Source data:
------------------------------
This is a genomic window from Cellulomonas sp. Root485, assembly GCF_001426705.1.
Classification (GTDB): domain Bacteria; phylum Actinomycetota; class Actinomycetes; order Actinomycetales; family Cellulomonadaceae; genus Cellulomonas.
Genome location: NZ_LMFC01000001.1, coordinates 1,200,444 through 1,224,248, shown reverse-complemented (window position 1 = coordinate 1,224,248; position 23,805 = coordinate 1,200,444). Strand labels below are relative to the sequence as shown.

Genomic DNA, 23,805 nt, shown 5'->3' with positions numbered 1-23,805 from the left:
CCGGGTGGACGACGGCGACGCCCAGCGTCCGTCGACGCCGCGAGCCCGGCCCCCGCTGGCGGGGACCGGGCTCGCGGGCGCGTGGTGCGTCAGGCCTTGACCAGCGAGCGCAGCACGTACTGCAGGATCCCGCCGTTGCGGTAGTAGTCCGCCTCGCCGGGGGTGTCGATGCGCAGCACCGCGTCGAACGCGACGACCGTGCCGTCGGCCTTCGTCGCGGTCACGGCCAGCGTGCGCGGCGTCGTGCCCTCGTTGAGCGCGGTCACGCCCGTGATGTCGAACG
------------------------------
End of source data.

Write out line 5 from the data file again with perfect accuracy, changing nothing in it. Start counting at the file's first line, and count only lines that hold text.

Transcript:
CCGGGTGGACGACGGCGACGCCCAGCGTCCGTCGACGCCGCGAGCCCGGCCCCCGCTGGCGGGGACCGGGCTCGCGGGCGCGTGGTGCGTCAGGCCTTGACCAGCGAGCGCAGCACGTACTGCAGGATCCCGCCGTTGCGGTAGTAGTCCGCCTCGCCGGGGGTGTCGATGCGCAGCACCGCGTCGAACGCGACGACCGTGCCGTCGGCCTTCGTCGCGGTCACGGCCAGCGTGCGCGGCGTCGTGCCCTCGTTGAGCGCGGTCACGCCCGTGATGTCGAACG